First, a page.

Skip to main content


Jindan Kaur, last queen of the Punjab
The last queen of the Punjab had finally reunited with her son in England. Reclining on her divan in the balcony of her Lancaster Gate residence she squinted at the hazy expanse of Kensington Gardens sprawling before her and reflected on the dizzying cycle of kismet she had encountered in life. Daughter of a kennel keeper of Maharajah Ranjit Singh, Jindan Kaur was a classic beauty with brains and had in course of time climbed up the proverbial ladder of the court and ended up in the bed of the king. She had been proclaimed a maharani and a son born of her would be in the line to the throne! After Ranjit Singh's death and a few years of instability her son eventually had been crowned the king of the Punjab in 1843 A.D. at a tender age of five and she, Jindan, had been proclaimed the Queen Regent. After this crowning glory of her life however her ascendant fortune had started to unravel quickly.

Duleep Singh by artist Winterhalter
commissioned by Queen Victoria
The East India Company was hell bent on annexing her kingdom and in one pretext or another had started two wars with the Sikhs and both times bested her armies due to traitors in her ranks and finally annexed her kingdom in 1849 A.D. and deposed Maharajah Duleep Singh, her ten year old son. The world famous Koh-i-Noor diamond was seized. Maharani Jindan Kaur had been deemed a dangerous trouble maker, "Messalina of the Punjab" Governor-General Lord Hardinge had called her alluding to the ruthless and promiscuous third wife of Roman Emperor Claudius, and she had been imprisoned in one place or the other until finally she had been moved to the high security historical Chunar Fort near Varanasi. She thought it ironical that now she was in England and her erstwhile enemy was her protector!

Her eye-sight was going and she always felt a permanent cold in her bones that would probably only get worse in wet and dreary England. She remembered the biting cold of Kathmandu Valley during winter that had progressively ruined her health and dried and wrinkled her beautiful complexion. She was still good looking in spite of all those years spent as a refugee in Nepal but the striking beauty that had enraptured the aging Maharajah was all but gone. She could not blame her present plight solely on those terrible years in Nepal, away from her son and her court, her bountiful Punjab since she was eternally grateful to Maharajah Jung Bahadur Rana for giving her refuge against the wish of the mighty Company. She marveled at the pluck of the Nepalese ruler and frequently compared his courage to that of her husband Ranjit Singh, the Lion of Punjab! But the allure would fade, she sighed.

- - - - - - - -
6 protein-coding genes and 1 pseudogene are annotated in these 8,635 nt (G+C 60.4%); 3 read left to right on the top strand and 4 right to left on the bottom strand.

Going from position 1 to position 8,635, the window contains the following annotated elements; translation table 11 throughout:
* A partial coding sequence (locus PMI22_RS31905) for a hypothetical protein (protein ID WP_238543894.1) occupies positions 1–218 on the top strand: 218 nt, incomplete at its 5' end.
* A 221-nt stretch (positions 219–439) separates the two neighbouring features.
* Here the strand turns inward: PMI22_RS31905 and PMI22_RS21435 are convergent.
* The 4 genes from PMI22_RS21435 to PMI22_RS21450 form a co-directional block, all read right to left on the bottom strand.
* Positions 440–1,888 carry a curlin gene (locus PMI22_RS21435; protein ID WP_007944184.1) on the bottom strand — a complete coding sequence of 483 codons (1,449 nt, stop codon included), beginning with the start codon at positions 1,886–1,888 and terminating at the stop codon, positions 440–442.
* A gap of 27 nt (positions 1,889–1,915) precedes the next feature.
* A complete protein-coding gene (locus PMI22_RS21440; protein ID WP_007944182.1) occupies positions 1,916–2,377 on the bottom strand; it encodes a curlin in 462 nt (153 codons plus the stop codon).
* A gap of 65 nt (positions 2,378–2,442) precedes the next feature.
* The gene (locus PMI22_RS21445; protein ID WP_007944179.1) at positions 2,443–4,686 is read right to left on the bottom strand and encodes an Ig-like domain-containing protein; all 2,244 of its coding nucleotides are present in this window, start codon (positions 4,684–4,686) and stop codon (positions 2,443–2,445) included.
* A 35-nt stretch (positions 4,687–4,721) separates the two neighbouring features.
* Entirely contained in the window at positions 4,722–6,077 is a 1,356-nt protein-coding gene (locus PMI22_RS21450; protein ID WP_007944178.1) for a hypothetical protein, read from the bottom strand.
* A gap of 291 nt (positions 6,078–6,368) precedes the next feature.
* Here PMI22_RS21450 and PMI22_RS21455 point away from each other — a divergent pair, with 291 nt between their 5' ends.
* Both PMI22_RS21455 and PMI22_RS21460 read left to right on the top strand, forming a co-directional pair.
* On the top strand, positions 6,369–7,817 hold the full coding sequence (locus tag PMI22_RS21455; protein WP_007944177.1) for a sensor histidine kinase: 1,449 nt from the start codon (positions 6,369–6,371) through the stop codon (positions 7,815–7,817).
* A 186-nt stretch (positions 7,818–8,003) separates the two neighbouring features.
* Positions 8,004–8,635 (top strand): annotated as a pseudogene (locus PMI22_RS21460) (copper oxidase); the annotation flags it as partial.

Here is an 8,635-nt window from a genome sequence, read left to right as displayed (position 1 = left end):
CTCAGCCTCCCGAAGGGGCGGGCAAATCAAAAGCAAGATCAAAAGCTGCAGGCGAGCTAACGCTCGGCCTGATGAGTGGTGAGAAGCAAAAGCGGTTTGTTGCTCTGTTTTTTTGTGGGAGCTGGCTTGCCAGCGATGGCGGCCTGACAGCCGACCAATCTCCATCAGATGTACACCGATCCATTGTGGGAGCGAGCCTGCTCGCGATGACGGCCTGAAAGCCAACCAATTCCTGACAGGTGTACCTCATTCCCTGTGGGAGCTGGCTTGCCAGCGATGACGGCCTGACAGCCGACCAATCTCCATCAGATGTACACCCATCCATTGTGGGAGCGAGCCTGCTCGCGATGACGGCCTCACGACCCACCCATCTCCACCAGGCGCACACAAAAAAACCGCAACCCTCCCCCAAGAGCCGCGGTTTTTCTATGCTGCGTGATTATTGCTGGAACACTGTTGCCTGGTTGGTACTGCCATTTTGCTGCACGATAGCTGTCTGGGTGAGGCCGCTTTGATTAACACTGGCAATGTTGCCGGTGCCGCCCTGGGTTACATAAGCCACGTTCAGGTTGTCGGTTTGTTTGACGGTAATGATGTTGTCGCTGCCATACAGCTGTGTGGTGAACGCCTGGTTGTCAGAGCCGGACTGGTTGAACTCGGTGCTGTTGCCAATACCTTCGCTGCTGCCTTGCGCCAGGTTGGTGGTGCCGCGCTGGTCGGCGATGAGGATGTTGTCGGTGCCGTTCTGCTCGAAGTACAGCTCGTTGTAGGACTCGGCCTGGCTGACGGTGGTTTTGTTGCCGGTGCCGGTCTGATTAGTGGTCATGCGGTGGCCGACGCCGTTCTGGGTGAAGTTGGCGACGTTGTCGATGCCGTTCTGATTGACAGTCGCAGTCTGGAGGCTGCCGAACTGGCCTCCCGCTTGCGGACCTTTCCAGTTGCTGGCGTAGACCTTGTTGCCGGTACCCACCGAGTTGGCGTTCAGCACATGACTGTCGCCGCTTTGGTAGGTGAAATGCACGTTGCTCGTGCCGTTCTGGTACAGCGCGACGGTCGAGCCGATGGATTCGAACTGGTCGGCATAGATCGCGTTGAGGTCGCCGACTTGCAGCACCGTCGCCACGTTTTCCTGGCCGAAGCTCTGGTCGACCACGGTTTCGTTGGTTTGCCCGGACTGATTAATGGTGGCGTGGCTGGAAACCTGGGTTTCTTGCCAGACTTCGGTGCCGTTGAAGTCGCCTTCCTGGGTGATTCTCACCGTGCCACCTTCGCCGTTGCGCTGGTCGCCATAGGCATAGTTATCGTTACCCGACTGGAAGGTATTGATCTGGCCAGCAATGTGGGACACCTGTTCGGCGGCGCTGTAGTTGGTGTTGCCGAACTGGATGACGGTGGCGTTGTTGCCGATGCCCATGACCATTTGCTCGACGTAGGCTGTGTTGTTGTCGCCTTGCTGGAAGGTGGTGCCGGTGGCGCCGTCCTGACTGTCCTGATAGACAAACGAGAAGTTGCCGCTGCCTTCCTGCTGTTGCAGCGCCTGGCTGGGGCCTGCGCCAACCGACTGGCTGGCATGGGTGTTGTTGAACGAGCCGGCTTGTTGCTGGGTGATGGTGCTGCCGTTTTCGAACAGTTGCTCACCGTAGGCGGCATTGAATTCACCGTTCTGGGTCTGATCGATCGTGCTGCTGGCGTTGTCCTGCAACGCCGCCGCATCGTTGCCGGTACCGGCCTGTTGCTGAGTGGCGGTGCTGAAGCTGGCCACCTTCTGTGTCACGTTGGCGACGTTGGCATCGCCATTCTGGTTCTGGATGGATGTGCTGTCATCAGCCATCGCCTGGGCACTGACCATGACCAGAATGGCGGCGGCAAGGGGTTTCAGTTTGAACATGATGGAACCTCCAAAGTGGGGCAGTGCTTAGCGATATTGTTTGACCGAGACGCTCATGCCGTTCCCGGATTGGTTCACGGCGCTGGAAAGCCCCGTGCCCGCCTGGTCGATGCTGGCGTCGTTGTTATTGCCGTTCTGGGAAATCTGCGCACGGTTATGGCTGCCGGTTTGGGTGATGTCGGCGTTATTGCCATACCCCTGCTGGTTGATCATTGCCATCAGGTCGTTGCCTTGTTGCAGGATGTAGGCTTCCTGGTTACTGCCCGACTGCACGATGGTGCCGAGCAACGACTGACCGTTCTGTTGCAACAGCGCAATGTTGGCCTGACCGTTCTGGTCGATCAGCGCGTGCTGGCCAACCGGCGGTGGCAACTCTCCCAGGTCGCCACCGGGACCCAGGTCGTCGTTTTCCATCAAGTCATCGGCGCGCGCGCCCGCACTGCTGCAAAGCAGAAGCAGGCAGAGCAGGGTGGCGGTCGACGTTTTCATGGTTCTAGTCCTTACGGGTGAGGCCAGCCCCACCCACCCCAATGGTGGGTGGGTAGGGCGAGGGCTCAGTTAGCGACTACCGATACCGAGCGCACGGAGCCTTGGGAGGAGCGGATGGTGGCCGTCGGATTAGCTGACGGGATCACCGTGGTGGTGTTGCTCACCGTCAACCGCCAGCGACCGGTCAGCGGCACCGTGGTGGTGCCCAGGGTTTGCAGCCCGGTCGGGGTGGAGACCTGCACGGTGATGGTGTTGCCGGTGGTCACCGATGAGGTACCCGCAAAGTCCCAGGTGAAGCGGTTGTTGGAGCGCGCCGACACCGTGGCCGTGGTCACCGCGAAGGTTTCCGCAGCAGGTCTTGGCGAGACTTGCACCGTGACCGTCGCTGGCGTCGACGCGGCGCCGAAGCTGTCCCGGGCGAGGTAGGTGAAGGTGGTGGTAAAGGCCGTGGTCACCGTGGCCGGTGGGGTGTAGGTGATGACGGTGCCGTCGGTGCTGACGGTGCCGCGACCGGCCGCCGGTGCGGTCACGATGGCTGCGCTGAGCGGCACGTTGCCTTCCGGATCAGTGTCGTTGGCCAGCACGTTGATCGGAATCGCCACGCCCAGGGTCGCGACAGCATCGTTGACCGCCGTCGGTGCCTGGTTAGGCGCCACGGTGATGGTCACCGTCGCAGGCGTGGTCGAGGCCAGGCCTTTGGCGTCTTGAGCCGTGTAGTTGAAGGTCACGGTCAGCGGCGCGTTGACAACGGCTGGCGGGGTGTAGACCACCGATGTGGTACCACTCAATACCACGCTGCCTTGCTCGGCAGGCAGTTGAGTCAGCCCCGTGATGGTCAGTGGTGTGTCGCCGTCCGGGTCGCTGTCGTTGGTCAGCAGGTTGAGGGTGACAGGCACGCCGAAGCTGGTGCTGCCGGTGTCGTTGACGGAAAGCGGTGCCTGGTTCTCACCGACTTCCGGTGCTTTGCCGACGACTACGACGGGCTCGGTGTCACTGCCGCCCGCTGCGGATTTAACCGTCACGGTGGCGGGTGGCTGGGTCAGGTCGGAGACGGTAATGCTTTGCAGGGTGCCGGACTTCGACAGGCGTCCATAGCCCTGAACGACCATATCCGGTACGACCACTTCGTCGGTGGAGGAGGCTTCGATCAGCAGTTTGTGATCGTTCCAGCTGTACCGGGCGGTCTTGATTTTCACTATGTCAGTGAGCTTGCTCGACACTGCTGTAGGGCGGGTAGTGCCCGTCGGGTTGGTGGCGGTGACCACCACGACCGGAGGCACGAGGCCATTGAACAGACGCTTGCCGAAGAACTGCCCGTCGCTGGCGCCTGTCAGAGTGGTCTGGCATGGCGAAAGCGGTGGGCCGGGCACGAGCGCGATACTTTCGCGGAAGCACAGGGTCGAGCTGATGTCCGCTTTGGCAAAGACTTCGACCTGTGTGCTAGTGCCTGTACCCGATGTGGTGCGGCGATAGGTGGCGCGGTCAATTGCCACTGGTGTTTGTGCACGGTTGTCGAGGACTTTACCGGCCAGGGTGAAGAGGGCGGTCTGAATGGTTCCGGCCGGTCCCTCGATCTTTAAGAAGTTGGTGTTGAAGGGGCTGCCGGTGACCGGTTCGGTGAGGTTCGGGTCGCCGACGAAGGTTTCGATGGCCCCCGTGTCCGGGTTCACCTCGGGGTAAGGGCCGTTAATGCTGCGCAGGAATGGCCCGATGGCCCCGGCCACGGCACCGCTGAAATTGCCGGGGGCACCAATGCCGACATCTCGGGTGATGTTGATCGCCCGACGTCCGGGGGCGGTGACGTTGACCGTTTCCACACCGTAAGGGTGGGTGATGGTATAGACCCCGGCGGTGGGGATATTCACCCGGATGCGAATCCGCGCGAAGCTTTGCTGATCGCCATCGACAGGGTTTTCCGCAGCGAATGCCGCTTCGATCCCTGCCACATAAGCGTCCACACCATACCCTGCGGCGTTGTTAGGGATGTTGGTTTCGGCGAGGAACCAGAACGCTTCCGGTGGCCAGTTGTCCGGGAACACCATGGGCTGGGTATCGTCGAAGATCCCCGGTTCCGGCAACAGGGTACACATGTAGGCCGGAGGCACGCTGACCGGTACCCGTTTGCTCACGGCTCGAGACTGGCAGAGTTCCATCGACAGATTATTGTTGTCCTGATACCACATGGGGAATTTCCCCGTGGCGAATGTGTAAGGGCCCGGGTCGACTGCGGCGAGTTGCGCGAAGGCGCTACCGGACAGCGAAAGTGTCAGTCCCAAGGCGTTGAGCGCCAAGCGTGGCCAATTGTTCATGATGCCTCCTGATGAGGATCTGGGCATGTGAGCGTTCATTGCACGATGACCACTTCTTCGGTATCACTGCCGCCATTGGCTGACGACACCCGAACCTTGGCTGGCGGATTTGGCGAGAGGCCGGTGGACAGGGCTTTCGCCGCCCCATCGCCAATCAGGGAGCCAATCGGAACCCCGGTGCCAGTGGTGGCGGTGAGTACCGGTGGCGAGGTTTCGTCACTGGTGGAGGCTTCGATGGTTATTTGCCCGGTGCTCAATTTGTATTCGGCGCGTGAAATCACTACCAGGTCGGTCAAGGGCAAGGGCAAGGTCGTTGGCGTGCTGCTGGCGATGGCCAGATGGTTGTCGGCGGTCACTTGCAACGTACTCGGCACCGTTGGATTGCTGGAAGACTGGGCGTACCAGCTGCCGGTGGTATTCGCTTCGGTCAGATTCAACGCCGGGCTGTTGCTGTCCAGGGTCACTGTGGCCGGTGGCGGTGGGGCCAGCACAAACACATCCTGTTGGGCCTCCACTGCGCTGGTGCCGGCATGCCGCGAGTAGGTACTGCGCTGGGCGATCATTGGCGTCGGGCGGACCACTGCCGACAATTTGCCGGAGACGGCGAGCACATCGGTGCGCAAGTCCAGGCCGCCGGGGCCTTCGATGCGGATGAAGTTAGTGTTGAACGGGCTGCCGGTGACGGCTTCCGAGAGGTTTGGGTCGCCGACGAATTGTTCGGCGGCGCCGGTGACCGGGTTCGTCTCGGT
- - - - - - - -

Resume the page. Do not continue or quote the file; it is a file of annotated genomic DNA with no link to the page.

Fort where Regent Queen Jindan was held
It was back in 1849, after 2 years of imprisonment in the formidable Chunar Fort, that she had tried a ruse and escaped right in front of her gaoler and his gora saheb. She had wrapped herself in the poor sweeper's khadi sari while decking the protesting woman in her maharani garb, bejewelled and all, and left her in the cell shivering from fear while she veiled herself and walked out to her uncertain future beyond the walls of the fort. She had nowhere to go but her faith had commanded her to go to the Himalayas, the very place where the first guru of the Sikhs Guru Nanak himself had gone to find solace in meditation. She had heard those stories at the court. A Nepalese king of the Malla dynasty had not been sound of mind and he had come to India seeking the healing powers of Guru Nanak. Cured of his affliction the grateful king had invited the guru to come and establish a 'muth' in Nepal and the guru had accepted and accompanied the king and his royal entourage to the kingdom.

Footprints of Guru Nanak at Balaju, Kathmandu
Guru Nanak Muth, Balaju, Kathmandu
After a formidable journey across the raging Ganges, her tributaries and the dense jungles of the Nepalese foothills abounding in dangerous predators and infested by malaria, Queen Jindan Kaur arrived in Kathmandu Valley as a guest of the Thapathali Durbar of Maharajah Jung Bahadur Rana. She would remain there eleven long years until 1860 A.D. Jung Bahadur had given permission to build a small Gurudwara in her compound at the Thapathali Durbar complex and her initial years were spent in prayers and charity. The Nepalese had affectionately given her a local nickname, Chanda Kunwar, in recognition of her contribution. However her longing for her beloved Punjab and her son Maharajah Duleep Singh, already living in England since 1854 A.D., gnawed at the very fabric of her being. She wanted to act, she wanted to raise another army and fight the British but in the confines of Thapathail Durbar she was helpless. She pleaded with Maharajah Jung Bahadur to join her in the task of liberating her homeland but to no avail. Then in 1857 A.D. came the cruelest blow to her long held determination to one day get rid of the British: Maharajah Jung Bahadur Rana had decided to assist the British during the Sepoy Mutiny instead of siding with the Indian freedom movement. Maharani Jindan Kaur felt betrayed and she was shattered. She started to lose her eye-sight.